5th Game Project

Engine: TGA2D (school's in house)

Timeframe: 8 weeks (half time)

Team size: 14

Genre: 2D Top Down Adventure

Use your otherworldly powers to explore a mysterious corrupted world on a quest to save your dear dog from an unknown monstrous entity.

My Contribution

The Player

One of my largest tasks was creating the player - Thorwald - and about all mechanics corresponding to him. This includes movement, attack combos, shooting and more. The player was made with different components belonging to a player object that worked both individually and together to create the player behaviour. For example, there was a component responsible for movement, another for melee attacks and then another for shooting.

When creating our player, I took a lot of inspiration from how things were done in our reference game Hyper Light Drifter, trying to mimic the player behaviour. Also, for this project, we added controller support to complement the usual keyboard and mouse. This meant for the player that some behaviour had to be tailored specifically to when playing with a controller and vice versa. It was a good learning experience to develop a player meant for both keyboard and mouse as well as controller - as the decision lead to different ways to handle input and finding ways to make the player feel good.



In Thorwald's arsenal, you have both his sword but also his monster arm capable of shooting out elemental projectiles. Advancing through the game,  the player finds upgrades to his arm, letting him shoot a new element which impact both the world and combat in their own unique way. I worked with implementing all the abilities and their mechanics into the game - both for combat and puzzles - except the ability to freeze water, which another programmer solved fantastically.

Functionally, the abilities were implemented as different projectile-objects inheriting from a base class. This made the implementation of multiple abilities simple from a coding perspective, as the interface for both shooting and choosing (almost) any number of abilities already existed. The subclasses could then have their own unique behaviour and affect the world differently.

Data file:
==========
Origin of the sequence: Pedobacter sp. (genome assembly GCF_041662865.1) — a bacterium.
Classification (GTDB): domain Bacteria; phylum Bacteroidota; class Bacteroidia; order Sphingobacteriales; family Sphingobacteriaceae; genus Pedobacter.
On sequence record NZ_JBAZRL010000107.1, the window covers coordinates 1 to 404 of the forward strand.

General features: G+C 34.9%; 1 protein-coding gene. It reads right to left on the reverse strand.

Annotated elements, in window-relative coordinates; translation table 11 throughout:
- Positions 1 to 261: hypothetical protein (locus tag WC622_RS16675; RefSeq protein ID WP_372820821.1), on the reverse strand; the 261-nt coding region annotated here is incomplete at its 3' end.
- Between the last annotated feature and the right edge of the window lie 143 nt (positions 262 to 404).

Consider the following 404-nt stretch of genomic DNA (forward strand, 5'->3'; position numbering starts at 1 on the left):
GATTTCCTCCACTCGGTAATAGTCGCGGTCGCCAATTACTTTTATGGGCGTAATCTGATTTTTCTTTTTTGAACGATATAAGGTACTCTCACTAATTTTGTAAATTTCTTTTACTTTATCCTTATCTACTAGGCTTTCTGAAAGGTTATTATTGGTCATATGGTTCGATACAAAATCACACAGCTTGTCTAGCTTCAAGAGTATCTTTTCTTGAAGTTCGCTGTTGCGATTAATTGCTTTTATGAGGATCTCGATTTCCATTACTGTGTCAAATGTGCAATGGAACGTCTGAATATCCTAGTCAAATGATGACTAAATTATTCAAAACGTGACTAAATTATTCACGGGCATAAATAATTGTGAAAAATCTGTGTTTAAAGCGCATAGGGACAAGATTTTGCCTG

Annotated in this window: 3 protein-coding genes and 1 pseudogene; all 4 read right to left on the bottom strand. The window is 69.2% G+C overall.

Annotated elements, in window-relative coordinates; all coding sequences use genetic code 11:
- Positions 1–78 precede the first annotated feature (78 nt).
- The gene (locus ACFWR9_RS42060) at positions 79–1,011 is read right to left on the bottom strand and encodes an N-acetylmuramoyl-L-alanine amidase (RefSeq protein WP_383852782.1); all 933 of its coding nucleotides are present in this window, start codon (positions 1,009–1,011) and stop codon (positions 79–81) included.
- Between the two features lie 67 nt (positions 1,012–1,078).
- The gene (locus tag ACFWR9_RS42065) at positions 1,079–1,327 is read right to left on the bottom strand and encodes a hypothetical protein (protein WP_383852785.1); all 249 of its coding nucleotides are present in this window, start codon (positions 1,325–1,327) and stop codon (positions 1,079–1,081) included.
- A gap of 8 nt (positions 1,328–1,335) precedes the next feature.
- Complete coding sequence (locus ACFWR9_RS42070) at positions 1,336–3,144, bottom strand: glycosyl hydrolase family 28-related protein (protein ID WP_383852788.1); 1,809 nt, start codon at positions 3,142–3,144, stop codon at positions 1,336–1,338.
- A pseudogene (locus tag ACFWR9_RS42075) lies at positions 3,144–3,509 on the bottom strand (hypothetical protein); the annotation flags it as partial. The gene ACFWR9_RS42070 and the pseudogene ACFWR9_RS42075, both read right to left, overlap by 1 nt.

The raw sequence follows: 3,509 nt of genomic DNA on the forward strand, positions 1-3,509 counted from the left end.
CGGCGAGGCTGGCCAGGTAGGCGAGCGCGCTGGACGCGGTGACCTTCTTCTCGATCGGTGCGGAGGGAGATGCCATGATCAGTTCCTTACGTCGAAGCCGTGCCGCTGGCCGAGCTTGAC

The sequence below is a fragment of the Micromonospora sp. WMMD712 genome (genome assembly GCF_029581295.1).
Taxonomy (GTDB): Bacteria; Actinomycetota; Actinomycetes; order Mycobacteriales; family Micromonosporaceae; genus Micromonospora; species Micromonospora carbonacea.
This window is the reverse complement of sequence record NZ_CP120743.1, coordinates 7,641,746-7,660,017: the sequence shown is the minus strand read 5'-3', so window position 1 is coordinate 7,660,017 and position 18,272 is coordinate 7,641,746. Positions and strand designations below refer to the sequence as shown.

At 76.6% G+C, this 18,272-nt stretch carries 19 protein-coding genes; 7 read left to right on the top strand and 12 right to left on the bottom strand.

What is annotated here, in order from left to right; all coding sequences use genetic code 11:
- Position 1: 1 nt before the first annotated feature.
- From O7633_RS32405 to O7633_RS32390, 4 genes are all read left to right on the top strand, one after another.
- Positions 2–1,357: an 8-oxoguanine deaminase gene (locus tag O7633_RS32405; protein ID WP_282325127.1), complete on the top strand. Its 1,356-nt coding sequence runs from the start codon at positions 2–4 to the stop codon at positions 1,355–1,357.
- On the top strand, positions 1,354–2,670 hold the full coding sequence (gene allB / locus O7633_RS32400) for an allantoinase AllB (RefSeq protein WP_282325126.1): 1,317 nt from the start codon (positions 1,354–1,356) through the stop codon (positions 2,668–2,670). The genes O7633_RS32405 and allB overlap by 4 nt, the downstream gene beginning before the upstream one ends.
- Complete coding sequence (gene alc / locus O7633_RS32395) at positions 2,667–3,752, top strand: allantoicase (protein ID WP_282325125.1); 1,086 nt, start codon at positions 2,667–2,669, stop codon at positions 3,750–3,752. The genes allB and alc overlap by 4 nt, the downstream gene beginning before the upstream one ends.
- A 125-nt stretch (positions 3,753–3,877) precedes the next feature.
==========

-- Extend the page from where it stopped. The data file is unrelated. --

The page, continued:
Another big task of mine was, once again, the collision system. Following my recent work with collision in the previous game - Forknight - I still had a lot of thoughts about game collision and how to make it better in this project. The implementation was at start kind of similar to how I did it before, but by writing most of it from scratch I found some new ways to do things and adjusted to support collision for both AABB and circles.

One big new feature in this "Collision System V2" was the inclusion of dynamic collision handling. As we started to have some fps-problems mid project, we noticed the player tunneling through thin colliders in the world. As this wasn't acceptable, I took it upon myself to finally implement dynamic collision handling, after regretting not doing it in Forknight. It was quite the time consuming process as I didn't have any earlier experience with how it works, but after both help from peers and some extensive googling, it worked! It fixed our collision problems and the player couldn't go through any more walls.


Save Files

As this game was a longer adventure game compared to the shorter more compact games we had created before, I really wanted the game to feature save files. The ability to save in a game is something that I've always felt makes the game more legitimate and important in a longer game. Therefore, in the last week I implemented it, with autosaving between rooms. It may not be the most important feature overall to have in our games made in school, but to me it felt really good to finally be able to save in one. This was also another great learning experience for working with the filesystem and JSON as well as a way for me to get some insight into how it can be done, for future reference.